Ages ago, it seemed like 100k miles was the 'aging point' of a car, either some type of milestone or a warning to start searching for something new.
As engineering gets better though, it seems like that's not the case. 100k miles nowadays seems like nothing for a car, I have a 2001 Buick Regal that's more than likely got 200k+ on it (dead digital odometer), and runs fine other than some minor quirks that seem to build up when driving a great running car (powertrain-wise) for years on end.
As I would like to get these 'quirks' taken care of, it got me thinking about how long I should expect my car to actually last.
I wanted to ask a question that wasn't too broad, but wasn't too specific to just my car, because that's impossible to answer. Well maintained cars manufactured during the 2000s could probably be grouped together in terms of life expectancy. And to define 'death', I'm referring to either the engine or transmission needing complete rebuild or replacement. driveshafts and rear wheel differentials seem like moderately priced components in comparison, but I could be wrong.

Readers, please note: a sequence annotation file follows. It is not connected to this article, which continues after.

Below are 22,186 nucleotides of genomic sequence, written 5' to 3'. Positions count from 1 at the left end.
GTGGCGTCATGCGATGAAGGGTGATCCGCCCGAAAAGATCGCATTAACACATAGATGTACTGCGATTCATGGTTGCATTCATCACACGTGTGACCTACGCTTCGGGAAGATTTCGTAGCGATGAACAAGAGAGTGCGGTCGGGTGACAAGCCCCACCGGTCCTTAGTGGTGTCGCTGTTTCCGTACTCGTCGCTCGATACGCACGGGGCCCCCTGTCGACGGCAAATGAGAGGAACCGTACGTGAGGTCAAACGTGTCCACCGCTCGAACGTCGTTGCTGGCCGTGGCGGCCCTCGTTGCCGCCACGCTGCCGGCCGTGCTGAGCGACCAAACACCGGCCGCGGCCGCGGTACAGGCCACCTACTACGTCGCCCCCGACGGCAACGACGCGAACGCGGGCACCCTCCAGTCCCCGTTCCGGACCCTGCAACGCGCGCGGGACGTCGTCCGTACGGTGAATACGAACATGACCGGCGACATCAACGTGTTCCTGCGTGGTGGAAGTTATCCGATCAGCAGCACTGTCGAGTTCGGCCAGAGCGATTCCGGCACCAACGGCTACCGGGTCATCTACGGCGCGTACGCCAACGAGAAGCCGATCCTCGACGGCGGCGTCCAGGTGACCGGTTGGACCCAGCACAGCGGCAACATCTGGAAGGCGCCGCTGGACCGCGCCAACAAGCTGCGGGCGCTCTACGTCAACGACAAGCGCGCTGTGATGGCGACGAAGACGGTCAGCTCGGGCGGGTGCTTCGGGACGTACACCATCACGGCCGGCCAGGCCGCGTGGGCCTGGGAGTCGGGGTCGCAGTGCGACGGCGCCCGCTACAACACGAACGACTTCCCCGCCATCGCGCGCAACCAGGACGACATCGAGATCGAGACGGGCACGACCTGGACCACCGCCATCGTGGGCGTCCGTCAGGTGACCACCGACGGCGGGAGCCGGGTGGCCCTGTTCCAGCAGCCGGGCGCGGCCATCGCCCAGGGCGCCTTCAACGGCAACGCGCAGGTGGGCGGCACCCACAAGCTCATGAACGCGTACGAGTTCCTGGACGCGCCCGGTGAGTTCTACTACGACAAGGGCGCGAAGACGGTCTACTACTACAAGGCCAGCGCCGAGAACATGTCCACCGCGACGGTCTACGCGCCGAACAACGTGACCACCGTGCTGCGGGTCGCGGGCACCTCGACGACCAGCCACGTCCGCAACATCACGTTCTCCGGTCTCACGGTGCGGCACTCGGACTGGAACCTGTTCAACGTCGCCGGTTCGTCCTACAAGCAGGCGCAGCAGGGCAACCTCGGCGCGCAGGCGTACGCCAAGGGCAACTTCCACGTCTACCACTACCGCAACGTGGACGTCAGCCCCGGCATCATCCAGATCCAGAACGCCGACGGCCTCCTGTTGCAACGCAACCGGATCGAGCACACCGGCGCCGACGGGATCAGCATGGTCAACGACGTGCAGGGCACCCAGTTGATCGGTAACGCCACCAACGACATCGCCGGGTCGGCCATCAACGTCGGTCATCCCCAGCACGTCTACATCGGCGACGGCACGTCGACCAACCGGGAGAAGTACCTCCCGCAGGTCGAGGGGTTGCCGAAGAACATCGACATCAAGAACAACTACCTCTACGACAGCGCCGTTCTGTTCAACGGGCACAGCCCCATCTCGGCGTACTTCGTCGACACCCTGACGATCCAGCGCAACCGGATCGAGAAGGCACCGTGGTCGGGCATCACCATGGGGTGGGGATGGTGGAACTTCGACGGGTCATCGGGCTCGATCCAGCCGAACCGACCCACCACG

I also mentioned that this is a 4 season climate, in case that makes a difference. I purchased it from a southern state, but it's been up here for almost 8 years now. A little rust has appeared but nothing that appears to be too intense.
I see a related question, but I don't think it's a duplicate, but I could be wrong.
Not looking for Guinness World Records or anything, I've seen stories of Ford 1/2/350s topping a million miles, but I've also worked at Ford and seen what goes into those specific models.
So, to bring it home, should one even consider an 'aging point' of a car anymore, when determining whether to repair or replace, or just celebrate a milestone?